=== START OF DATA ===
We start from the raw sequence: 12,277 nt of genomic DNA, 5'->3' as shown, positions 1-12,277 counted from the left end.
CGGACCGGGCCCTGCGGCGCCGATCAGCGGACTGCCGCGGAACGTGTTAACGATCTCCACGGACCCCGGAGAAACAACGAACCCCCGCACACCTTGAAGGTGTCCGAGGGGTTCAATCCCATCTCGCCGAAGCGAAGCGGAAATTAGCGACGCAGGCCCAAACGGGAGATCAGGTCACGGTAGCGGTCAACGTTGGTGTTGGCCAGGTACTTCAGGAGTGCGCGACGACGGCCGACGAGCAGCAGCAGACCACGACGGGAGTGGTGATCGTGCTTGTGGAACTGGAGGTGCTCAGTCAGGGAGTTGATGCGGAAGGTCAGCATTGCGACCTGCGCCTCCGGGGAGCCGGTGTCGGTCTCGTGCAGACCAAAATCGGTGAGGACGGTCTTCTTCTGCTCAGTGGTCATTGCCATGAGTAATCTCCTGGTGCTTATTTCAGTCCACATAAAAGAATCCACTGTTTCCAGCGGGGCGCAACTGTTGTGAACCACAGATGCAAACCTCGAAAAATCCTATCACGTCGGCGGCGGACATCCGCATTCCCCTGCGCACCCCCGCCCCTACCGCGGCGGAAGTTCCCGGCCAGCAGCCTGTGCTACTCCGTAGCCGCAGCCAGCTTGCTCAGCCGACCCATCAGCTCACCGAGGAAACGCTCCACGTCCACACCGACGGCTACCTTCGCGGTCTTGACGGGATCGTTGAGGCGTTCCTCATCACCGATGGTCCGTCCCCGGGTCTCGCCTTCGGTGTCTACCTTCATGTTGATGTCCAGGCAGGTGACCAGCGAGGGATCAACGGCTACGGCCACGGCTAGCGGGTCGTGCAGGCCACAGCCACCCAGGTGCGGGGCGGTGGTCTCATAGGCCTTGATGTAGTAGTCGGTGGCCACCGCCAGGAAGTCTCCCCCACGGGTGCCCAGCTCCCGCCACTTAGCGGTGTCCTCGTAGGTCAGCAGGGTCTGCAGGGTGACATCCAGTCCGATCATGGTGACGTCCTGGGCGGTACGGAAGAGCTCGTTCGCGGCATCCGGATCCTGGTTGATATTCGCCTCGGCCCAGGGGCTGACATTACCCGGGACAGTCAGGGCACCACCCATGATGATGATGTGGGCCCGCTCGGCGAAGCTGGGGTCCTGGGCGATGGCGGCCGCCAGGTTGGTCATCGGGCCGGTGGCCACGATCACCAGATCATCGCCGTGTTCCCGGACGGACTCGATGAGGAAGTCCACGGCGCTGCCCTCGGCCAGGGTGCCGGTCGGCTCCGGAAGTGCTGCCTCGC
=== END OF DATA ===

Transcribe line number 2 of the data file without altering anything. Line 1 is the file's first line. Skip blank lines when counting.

CGGACCGGGCCCTGCGGCGCCGATCAGCGGACTGCCGCGGAACGTGTTAACGATCTCCACGGACCCCGGAGAAACAACGAACCCCCGCACACCTTGAAGGTGTCCGAGGGGTTCAATCCCATCTCGCCGAAGCGAAGCGGAAATTAGCGACGCAGGCCCAAACGGGAGATCAGGTCACGGTAGCGGTCAACGTTGGTGTTGGCCAGGTACTTCAGGAGTGCGCGACGACGGCCGACGAGCAGCAGCAGACCACGACGGGAGTGGTGATCGTGCTTGTGGAACTGGAGGTGCTCAGTCAGGGAGTTGATGCGGAAGGTCAGCATTGCGACCTGCGCCTCCGGGGAGCCGGTGTCGGTCTCGTGCAGACCAAAATCGGTGAGGACGGTCTTCTTCTGCTCAGTGGTCATTGCCATGAGTAATCTCCTGGTGCTTATTTCAGTCCACATAAAAGAATCCACTGTTTCCAGCGGGGCGCAACTGTTGTGAACCACAGATGCAAACCTCGAAAAATCCTATCACGTCGGCGGCGGACATCCGCATTCCCCTGCGCACCCCCGCCCCTACCGCGGCGGAAGTTCCCGGCCAGCAGCCTGTGCTACTCCGTAGCCGCAGCCAGCTTGCTCAGCCGACCCATCAGCTCACCGAGGAAACGCTCCACGTCCACACCGACGGCTACCTTCGCGGTCTTGACGGGATCGTTGAGGCGTTCCTCATCACCGATGGTCCGTCCCCGGGTCTCGCCTTCGGTGTCTACCTTCATGTTGATGTCCAGGCAGGTGACCAGCGAGGGATCAACGGCTACGGCCACGGCTAGCGGGTCGTGCAGGCCACAGCCACCCAGGTGCGGGGCGGTGGTCTCATAGGCCTTGATGTAGTAGTCGGTGGCCACCGCCAGGAAGTCTCCCCCACGGGTGCCCAGCTCCCGCCACTTAGCGGTGTCCTCGTAGGTCAGCAGGGTCTGCAGGGTGACATCCAGTCCGATCATGGTGACGTCCTGGGCGGTACGGAAGAGCTCGTTCGCGGCATCCGGATCCTGGTTGATATTCGCCTCGGCCCAGGGGCTGACATTACCCGGGACAGTCAGGGCACCACCCATGATGATGATGTGGGCCCGCTCGGCGAAGCTGGGGTCCTGGGCGATGGCGGCCGCCAGGTTGGTCATCGGGCCGGTGGCCACGATCACCAGATCATCGCCGTGTTCCCGGACGGACTCGATGAGGAAGTCCACGGCGCTGCCCTCGGCCAGGGTGCCGGTCGGCTCCGGAAGTGCTGCCTCGC